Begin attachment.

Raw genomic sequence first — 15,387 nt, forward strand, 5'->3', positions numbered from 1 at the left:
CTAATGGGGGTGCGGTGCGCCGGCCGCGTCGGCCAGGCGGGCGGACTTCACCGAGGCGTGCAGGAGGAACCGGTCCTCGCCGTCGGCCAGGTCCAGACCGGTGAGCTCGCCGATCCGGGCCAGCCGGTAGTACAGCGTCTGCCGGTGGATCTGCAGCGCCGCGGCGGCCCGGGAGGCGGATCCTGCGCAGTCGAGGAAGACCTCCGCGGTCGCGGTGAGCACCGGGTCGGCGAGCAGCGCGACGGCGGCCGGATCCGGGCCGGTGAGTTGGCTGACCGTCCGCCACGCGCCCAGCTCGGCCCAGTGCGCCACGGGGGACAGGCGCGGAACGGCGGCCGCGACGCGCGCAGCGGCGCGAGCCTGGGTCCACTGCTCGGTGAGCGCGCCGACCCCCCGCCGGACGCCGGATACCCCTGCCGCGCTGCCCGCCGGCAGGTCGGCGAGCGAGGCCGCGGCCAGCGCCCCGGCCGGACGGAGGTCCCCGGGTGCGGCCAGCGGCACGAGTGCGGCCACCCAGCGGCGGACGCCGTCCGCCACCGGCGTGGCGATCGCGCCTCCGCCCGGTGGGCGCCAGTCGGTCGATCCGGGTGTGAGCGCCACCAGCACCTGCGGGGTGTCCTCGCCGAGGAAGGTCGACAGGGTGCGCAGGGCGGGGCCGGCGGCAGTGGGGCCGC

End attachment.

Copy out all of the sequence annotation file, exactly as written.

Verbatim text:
Raw genomic sequence first — 15,387 nt, forward strand, 5'->3', positions numbered from 1 at the left:
CTAATGGGGGTGCGGTGCGCCGGCCGCGTCGGCCAGGCGGGCGGACTTCACCGAGGCGTGCAGGAGGAACCGGTCCTCGCCGTCGGCCAGGTCCAGACCGGTGAGCTCGCCGATCCGGGCCAGCCGGTAGTACAGCGTCTGCCGGTGGATCTGCAGCGCCGCGGCGGCCCGGGAGGCGGATCCTGCGCAGTCGAGGAAGACCTCCGCGGTCGCGGTGAGCACCGGGTCGGCGAGCAGCGCGACGGCGGCCGGATCCGGGCCGGTGAGTTGGCTGACCGTCCGCCACGCGCCCAGCTCGGCCCAGTGCGCCACGGGGGACAGGCGCGGAACGGCGGCCGCGACGCGCGCAGCGGCGCGAGCCTGGGTCCACTGCTCGGTGAGCGCGCCGACCCCCCGCCGGACGCCGGATACCCCTGCCGCGCTGCCCGCCGGCAGGTCGGCGAGCGAGGCCGCGGCCAGCGCCCCGGCCGGACGGAGGTCCCCGGGTGCGGCCAGCGGCACGAGTGCGGCCACCCAGCGGCGGACGCCGTCCGCCACCGGCGTGGCGATCGCGCCTCCGCCCGGTGGGCGCCAGTCGGTCGATCCGGGTGTGAGCGCCACCAGCACCTGCGGGGTGTCCTCGCCGAGGAAGGTCGACAGGGTGCGCAGGGCGGGGCCGGCGGCAGTGGGGCCGC